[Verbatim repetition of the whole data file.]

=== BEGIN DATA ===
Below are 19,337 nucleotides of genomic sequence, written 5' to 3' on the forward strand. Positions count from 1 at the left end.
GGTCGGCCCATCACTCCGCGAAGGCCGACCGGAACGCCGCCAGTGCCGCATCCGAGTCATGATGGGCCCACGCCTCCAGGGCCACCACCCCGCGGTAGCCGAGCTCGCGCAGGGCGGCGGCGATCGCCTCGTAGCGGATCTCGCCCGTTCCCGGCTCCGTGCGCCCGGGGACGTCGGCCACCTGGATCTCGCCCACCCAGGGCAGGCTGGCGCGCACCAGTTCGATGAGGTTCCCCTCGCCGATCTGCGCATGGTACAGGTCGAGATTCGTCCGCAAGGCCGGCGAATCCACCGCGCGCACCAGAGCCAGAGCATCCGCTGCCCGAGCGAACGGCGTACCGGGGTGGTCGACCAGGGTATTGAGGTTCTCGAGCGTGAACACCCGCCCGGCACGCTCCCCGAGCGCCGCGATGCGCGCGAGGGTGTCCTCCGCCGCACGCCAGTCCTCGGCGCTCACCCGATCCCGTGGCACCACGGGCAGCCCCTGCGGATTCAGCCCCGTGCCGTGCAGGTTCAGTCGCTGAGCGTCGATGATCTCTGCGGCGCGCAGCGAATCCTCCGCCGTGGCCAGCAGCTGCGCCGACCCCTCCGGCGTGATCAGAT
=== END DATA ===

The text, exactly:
Below are 19,337 nucleotides of genomic sequence, written 5' to 3' on the forward strand. Positions count from 1 at the left end.
GGTCGGCCCATCACTCCGCGAAGGCCGACCGGAACGCCGCCAGTGCCGCATCCGAGTCATGATGGGCCCACGCCTCCAGGGCCACCACCCCGCGGTAGCCGAGCTCGCGCAGGGCGGCGGCGATCGCCTCGTAGCGGATCTCGCCCGTTCCCGGCTCCGTGCGCCCGGGGACGTCGGCCACCTGGATCTCGCCCACCCAGGGCAGGCTGGCGCGCACCAGTTCGATGAGGTTCCCCTCGCCGATCTGCGCATGGTACAGGTCGAGATTCGTCCGCAAGGCCGGCGAATCCACCGCGCGCACCAGAGCCAGAGCATCCGCTGCCCGAGCGAACGGCGTACCGGGGTGGTCGACCAGGGTATTGAGGTTCTCGAGCGTGAACACCCGCCCGGCACGCTCCCCGAGCGCCGCGATGCGCGCGAGGGTGTCCTCCGCCGCACGCCAGTCCTCGGCGCTCACCCGATCCCGTGGCACCACGGGCAGCCCCTGCGGATTCAGCCCCGTGCCGTGCAGGTTCAGTCGCTGAGCGTCGATGATCTCTGCGGCGCGCAGCGAATCCTCCGCCGTGGCCAGCAGCTGCGCCGACCCCTCCGGCGTGATCAGAT